Today we welcome Sean Silverman to the Bar Exam Toolbox blog. Sean tutors students who are preparing for the Florida Bar Exam and the Uniform Bar Exam. He is sharing his tips on preparing for the Florida Bar Exam.
Many states are shifting from state-specific bar exams to the Uniform Bar Exam. This is great news and hopefully more states will follow! Some states, however, continue to hold tight to their current bar exam and in my view this poses additional difficulties for those preparing for the test. With a state-specific exam, the examinee must prepare for the numerous state-specific subjects along with the subjects tested on the MBE. Add to this the state-specific distinctions to the MBE subjects and the test quickly becomes overwhelming. Florida is no exception here; simply put, there is a ton of law to learn.
And so if one is to have a shot at passing the exam one must have an attack plan. Organization is the key to preparing for the Florida Bar Exam, and in this post, I’ll lay out some steps I believe to be essential (especially for self-studiers or those working with a tutor) for taking control of the test and not allowing the test to drown you in its overwhelming relentless content.
Step 1: Get Online
Go to the website for the Florida Board of Bar Examiners and note all the subjects tested on the Florida portion of the exam. “Know thy enemy,” as they say.
Step 2: Organize the Subjects in a Way That Makes Sense to You
When I work with students preparing for the Florida Bar Exam, our goal is to work through two essay subjects, and one MBE subject per week. But we attempt to organize these subjects in a methodical way. Wills and Trusts have some commonalities so we study them together. Likewise, if we are studying Florida Civil Procedure in a given week, we’ll also study Federal Civil Procedure that week. Come up with a weekly plan based upon your organization of the subjects. Not having to think about what you’ll be studying each week will clear the mind and make this entire process far more bearable.
Step 3: Use the Outlines Provided by the Florida Board of Bar Examiners
The Florida Board of Bar Examiners has released on its website an outline for each subject tested on the Florida portion of the bar exam. In some of those subjects, it has gone as far as to bold the areas within each subject that it deems more important than others. Though you should study everything that shows up in your bar prep outlines, you should absolutely be guided by these outlines provided by the Florida Board when deciding on where your primary focus will be. There is never enough time to cover everything equally and with that in mind, it’s essential to cover the areas that are most likely to be tested more than areas that are less likely to be tested.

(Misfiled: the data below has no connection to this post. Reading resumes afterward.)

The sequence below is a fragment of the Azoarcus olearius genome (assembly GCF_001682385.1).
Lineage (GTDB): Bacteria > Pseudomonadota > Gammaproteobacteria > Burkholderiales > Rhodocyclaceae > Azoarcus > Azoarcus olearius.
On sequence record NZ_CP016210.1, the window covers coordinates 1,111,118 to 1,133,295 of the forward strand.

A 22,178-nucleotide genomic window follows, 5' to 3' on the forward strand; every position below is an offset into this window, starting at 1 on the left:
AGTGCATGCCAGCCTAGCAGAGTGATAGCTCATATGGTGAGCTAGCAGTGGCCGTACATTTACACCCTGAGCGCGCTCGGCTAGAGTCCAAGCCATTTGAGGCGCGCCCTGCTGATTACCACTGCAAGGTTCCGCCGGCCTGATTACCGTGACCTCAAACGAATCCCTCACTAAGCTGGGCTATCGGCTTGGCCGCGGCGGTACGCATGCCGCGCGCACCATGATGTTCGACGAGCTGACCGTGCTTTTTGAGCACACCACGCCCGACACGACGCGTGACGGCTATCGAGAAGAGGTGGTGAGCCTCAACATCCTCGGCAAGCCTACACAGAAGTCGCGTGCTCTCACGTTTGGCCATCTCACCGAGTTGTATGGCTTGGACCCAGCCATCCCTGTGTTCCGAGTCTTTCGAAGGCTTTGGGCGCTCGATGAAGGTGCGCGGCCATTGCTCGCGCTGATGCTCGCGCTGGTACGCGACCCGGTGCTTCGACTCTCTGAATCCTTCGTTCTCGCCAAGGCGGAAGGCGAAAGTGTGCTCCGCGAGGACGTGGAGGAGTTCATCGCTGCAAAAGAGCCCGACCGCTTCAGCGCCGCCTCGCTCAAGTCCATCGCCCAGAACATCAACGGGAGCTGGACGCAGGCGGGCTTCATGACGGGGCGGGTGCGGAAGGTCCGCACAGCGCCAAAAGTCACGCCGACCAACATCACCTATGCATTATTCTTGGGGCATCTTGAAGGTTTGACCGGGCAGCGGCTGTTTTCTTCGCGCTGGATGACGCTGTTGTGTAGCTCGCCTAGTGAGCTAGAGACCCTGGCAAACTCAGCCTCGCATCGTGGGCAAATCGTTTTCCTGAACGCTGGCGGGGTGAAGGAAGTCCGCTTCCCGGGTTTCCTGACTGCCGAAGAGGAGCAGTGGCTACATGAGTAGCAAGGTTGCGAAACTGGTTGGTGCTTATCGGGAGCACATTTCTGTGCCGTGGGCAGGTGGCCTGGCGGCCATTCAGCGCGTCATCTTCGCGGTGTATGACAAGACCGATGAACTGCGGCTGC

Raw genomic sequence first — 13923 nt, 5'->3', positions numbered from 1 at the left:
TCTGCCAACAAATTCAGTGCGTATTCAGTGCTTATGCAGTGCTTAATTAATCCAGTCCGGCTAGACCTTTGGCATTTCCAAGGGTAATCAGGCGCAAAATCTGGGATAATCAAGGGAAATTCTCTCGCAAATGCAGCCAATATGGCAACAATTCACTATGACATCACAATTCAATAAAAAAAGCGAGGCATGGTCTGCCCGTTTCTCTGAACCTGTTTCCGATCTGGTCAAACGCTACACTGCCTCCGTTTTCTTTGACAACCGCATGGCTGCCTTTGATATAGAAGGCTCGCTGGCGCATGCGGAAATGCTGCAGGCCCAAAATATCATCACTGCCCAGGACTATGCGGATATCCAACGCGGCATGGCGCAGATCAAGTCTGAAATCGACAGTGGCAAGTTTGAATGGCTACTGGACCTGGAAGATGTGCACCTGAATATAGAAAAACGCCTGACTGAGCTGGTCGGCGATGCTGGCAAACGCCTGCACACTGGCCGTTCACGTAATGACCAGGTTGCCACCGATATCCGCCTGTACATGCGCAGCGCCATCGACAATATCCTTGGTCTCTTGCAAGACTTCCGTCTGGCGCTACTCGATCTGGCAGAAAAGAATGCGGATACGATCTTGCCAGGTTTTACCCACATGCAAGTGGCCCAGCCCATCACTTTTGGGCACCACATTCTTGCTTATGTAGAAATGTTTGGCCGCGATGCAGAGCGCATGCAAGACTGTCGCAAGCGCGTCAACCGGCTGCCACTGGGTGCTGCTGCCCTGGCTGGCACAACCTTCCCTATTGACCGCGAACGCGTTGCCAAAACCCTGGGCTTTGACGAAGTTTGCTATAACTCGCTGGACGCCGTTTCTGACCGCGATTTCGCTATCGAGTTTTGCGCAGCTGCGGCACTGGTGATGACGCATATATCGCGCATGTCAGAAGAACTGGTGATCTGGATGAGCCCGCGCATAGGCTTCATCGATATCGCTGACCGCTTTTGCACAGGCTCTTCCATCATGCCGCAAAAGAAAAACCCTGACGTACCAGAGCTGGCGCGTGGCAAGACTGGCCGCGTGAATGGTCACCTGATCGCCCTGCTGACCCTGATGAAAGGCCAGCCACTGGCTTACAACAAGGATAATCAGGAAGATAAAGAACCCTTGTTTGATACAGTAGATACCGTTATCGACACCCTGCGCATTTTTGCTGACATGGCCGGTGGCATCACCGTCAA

Step 4: Look Over Essays That Have Been Released
The Florida Board has released essays going back about a decade from previous bar exams. If you’re working with a tutor then you should absolutely be writing essays for that tutor to hone your legal analysis skills, but if that is not an option for you then you should still review all these prior essays that have been released to get a feel both for the issues that come up more frequently than others as well as to gain an understanding as to the type of analysis that the graders are looking for when grading the exam. The more of these essays you review, the better. It’s one thing to memorize a legal rule; it’s another to understand how a legal rule can be utilized to analyze a legal issue. Only by reading through released essays will you begin to get a feel for how these rules are actually used in the context of a fact pattern.
Step 5: Review
Save some time to go back to review the subjects once you’ve seen them in the context of the essays. After you’ve had a chance to see how these subjects are tested in the essays you’ll have a new perspective as you view your subject outlines. Knowing that a certain concept has been tested will incentivize you to learn that concept so that you’ll be prepared if it is tested again. The subject outlines become far more relevant if there is a greater purpose and goal in mind when learning any given topic within them.
I hope the above will prove helpful! There is nothing at all easy about preparing for a bar exam. Having taught the exam for some time now, however, I have come to realize that if you take an approach in which you have control over the test then the entire process will become far more manageable and the end result will ultimately be much more in your favor!
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Sean Silverman tutors students who are preparing for the Florida Bar Exam and the Uniform Bar Exam. As part of Silverman Bar Preparation, he runs a blog covering a wide array of topics tested on the MBE. In addition, he has published three books, MBE Essentials, and MEE Essentials Volume 1 and Volume 2 to assist students in their preparation for the exam. For personalized assistance with the bar exam, contact Sean @ Silvermanbarprep@gmail.com.
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Did you find this post helpful? Check out some other great articles:
- Steps to Making Your Own Bar Exam Schedule
- Why Really Wanting to Pass the Bar Exam Isn’t Enough
- What You Can Do Now to Prepare for the Bar Exam
- Train Like an Athlete for the Bar Exam
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